Parkinson’s Disease

Medically reviewed by Carina Fung, PharmD, BCPPS

Parkinson’s disease diagnosis

Currently, no blood or lab tests exist that can definitively diagnose Parkinson’s disease13. An official diagnosis—which is based on a patient’s medical history and a physical examination—will most likely be made by a healthcare provider who specializes in neurological (brain) disorders.

Parkinson’s disease shares symptoms that can overlap with other conditions. In order to consider diagnosing someone with PD, a healthcare provider must see at least two of the four following symptoms present over a period of time:

  • Shaking or tremors
  • Bradykinesia (slow movement)
  • Arm, legs, or trunk (upper body) stiffness
  • Balance issues

There are certain conditions¹³ that display symptoms very similar to those seen in Parkinson’s disease, and will be important for your healthcare provider to consider when determining your diagnosis:

  • Essential tremor: An involuntary shaking that worsens when you attempt to move or use your hands. This differs from the tremors seen in Parkinson’s disease, which occur at rest.
  • Normal pressure hydrocephalus: An excess of fluid surrounding the brain and spinal cord which causes gait (walking) problems, memory and cognition difficulties, and urinary incontinence (inability to restrain urination reflexes). This condition most commonly affects older people.
  • Lewy body dementia: A disease that affects mood, cognition, and movement through an accumulation of abnormal proteins in the brain (called Lewy bodies). Early symptoms of Parkinson’s disease can mimic late-stage symptoms of Lewy body dementia.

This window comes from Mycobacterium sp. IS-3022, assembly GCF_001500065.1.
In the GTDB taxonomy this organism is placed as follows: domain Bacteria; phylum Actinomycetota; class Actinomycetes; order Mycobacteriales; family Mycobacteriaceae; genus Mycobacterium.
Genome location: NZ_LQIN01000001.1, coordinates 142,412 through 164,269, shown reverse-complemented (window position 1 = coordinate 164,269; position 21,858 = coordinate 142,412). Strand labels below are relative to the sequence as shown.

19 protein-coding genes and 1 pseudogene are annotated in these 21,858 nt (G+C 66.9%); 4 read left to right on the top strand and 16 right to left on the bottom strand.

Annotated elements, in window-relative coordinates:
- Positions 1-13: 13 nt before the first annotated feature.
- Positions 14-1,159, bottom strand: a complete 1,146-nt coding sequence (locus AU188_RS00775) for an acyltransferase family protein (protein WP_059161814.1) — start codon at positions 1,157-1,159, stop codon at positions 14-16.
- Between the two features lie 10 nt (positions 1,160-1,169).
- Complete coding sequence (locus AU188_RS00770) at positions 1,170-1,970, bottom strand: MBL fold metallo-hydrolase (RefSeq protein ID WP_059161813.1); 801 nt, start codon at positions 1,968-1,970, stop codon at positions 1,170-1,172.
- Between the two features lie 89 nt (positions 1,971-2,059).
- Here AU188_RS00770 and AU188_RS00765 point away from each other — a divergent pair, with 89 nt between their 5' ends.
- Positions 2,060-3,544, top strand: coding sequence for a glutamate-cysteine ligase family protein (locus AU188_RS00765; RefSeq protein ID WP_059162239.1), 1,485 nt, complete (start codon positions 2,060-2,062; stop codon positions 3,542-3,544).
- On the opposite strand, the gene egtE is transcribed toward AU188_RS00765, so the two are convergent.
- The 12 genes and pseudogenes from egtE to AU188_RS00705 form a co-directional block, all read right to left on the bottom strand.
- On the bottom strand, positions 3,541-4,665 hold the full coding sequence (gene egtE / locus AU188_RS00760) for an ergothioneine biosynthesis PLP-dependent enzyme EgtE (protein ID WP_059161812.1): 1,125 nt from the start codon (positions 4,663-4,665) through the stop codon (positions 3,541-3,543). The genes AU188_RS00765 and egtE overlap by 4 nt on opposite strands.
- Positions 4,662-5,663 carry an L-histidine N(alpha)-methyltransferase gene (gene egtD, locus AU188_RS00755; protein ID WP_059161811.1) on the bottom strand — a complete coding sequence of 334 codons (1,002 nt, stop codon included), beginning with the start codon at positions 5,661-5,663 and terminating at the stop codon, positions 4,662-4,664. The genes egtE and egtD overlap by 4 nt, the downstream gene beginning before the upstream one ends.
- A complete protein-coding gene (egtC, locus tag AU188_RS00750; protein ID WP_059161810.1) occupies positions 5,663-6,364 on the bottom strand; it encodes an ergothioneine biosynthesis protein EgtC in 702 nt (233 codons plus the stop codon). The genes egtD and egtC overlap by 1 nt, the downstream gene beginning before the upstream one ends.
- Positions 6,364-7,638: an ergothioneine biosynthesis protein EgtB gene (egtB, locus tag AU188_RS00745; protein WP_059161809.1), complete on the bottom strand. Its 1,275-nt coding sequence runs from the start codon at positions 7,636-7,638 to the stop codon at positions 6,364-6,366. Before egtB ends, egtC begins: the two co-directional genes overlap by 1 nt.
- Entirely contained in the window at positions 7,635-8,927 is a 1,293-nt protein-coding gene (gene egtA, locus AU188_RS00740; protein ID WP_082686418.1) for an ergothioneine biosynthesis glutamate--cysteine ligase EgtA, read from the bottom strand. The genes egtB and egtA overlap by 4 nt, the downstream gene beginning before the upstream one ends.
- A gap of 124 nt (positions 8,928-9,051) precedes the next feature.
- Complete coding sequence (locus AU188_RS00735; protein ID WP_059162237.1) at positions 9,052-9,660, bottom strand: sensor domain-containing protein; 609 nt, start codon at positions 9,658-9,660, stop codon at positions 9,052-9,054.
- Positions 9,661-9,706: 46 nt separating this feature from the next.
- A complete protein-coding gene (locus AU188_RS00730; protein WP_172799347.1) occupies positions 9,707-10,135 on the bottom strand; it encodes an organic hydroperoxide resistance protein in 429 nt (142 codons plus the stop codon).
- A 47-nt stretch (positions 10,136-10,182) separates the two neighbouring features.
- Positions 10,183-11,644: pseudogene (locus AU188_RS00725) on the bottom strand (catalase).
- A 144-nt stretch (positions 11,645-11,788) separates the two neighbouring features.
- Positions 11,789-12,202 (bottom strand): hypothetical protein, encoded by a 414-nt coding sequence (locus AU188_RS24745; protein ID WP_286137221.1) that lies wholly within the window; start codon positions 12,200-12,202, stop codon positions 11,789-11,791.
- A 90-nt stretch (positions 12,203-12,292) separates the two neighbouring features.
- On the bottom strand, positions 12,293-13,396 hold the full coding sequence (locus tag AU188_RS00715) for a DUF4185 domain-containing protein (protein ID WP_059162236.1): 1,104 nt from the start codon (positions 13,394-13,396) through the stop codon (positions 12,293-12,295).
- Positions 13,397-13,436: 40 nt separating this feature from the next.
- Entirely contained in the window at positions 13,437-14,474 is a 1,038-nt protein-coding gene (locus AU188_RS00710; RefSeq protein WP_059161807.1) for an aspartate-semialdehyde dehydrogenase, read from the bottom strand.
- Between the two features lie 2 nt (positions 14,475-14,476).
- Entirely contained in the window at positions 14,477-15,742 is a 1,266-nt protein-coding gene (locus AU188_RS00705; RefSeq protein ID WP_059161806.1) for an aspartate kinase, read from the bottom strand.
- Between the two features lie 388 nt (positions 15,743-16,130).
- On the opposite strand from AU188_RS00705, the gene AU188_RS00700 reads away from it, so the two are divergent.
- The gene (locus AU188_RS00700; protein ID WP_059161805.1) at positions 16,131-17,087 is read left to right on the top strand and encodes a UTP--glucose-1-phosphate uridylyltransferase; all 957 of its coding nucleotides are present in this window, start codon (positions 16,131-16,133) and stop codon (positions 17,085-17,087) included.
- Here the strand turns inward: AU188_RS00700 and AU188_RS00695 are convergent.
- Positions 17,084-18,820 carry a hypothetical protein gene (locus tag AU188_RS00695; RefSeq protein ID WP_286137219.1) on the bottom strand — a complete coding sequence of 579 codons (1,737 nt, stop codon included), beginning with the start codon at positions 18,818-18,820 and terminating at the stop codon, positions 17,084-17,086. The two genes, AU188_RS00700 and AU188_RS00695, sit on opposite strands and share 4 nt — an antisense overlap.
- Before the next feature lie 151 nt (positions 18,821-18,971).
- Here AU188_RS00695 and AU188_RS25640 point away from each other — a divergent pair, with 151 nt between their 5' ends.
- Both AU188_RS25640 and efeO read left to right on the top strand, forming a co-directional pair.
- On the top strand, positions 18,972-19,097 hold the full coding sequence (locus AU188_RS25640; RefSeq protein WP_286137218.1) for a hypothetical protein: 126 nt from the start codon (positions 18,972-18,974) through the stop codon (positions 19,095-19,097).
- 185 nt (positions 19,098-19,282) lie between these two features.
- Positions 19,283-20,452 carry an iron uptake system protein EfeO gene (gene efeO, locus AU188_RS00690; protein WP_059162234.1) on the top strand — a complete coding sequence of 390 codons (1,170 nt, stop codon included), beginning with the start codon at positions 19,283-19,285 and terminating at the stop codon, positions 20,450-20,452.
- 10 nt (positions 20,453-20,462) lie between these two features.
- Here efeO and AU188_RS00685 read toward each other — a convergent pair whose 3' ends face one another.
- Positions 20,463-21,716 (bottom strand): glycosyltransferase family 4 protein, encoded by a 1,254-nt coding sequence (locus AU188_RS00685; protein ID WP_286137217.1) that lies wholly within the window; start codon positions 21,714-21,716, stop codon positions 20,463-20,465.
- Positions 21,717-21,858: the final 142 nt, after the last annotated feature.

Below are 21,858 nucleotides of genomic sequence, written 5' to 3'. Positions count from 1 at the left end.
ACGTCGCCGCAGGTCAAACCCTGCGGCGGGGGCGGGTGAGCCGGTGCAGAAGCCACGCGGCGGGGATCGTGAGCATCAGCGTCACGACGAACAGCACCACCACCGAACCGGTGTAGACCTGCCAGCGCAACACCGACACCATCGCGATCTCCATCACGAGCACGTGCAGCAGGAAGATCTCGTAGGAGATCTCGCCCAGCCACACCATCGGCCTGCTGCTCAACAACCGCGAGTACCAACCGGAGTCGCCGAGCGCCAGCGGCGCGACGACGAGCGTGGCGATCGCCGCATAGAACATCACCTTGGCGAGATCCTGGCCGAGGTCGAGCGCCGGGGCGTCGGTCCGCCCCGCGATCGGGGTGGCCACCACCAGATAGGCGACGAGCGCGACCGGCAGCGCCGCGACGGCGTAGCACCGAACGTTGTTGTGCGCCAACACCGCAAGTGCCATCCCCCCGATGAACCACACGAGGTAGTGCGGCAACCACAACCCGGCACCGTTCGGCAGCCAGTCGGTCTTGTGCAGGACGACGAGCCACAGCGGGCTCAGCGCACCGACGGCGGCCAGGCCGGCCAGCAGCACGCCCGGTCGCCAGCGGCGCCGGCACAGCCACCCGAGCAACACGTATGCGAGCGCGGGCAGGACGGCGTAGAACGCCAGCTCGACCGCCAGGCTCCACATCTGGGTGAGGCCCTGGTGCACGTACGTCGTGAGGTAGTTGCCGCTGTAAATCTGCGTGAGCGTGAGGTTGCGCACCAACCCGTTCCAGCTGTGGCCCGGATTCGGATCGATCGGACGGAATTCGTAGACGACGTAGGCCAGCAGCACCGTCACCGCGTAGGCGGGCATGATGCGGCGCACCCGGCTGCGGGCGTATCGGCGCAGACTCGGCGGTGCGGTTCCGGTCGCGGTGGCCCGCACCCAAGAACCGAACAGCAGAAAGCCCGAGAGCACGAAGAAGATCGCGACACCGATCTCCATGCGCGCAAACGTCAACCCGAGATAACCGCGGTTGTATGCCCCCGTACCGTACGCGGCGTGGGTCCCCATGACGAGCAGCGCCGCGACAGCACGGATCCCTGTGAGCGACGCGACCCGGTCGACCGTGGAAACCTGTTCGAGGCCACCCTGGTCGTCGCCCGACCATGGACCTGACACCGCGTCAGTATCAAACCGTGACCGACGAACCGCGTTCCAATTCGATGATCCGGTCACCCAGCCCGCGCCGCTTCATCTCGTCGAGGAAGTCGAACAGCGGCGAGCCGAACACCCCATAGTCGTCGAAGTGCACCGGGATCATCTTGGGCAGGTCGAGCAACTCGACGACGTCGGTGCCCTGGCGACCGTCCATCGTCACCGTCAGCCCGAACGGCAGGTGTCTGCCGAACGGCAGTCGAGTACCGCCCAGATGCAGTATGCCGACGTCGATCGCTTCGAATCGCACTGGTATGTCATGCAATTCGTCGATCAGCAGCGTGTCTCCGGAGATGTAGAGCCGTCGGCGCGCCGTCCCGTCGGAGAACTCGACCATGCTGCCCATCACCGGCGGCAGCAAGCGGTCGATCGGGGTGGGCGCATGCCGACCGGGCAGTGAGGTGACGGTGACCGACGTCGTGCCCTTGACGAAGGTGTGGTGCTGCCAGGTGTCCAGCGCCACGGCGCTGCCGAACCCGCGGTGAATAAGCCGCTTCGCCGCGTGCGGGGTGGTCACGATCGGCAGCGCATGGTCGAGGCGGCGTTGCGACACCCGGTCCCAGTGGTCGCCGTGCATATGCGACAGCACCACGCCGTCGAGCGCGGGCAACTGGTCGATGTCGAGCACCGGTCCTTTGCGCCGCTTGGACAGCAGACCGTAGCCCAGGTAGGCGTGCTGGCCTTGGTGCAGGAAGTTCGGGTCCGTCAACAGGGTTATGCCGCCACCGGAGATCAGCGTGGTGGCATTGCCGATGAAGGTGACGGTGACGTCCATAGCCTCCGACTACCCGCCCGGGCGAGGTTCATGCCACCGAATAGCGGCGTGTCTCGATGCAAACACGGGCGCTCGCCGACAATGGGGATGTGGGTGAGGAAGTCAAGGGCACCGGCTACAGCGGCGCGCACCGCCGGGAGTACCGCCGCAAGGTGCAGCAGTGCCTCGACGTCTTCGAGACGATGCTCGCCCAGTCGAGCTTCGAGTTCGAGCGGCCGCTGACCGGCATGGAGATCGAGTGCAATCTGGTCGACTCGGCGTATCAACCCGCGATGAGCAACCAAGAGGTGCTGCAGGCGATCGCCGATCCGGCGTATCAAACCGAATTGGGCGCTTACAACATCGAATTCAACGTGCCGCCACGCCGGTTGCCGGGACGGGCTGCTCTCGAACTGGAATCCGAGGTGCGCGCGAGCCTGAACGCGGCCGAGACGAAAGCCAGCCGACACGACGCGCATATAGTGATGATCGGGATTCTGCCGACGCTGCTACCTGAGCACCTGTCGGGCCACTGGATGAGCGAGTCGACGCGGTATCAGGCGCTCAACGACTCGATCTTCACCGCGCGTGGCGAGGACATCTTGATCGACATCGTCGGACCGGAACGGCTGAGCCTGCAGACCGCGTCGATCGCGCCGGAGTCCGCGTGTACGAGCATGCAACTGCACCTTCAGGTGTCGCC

• Multiple system atrophy: A progressive disorder in which nerve cells in the brain and spinal cord atrophy (die), ultimately causing symptoms such as impaired speech, tremor, stiffness, and bradykinesia (slowing movement).
  • Corticobasal syndrome: A syndrome caused by protein buildup (similar to Alzheimer’s disease) that affects movement and language centers of the brain.
  • Progressive Supranuclear Palsy: A progressively worsening condition that damages the nerve cells of the brain, resulting in problems maintaining balance, stiffness, and vision problems.

To reduce the potential for misdiagnosis, it is ideal for your healthcare provider to consult with a movement disorder specialist (MDS)14. A movement disorder specialist is a provider who has undergone general neurological training in addition to training in the diagnosis and treatment of movement disorders.

Disclaimer: The information on this site is generalized and is not medical advice. It is intended to supplement, not substitute for, the expertise and judgment of your healthcare professional. Always seek the advice of your healthcare professional with any questions you may have regarding a medical condition. Never disregard seeking advice or delay in seeking treatment because of something you have read on our site. RxSaver makes no warranty as to the accuracy, reliability or completeness of this information.

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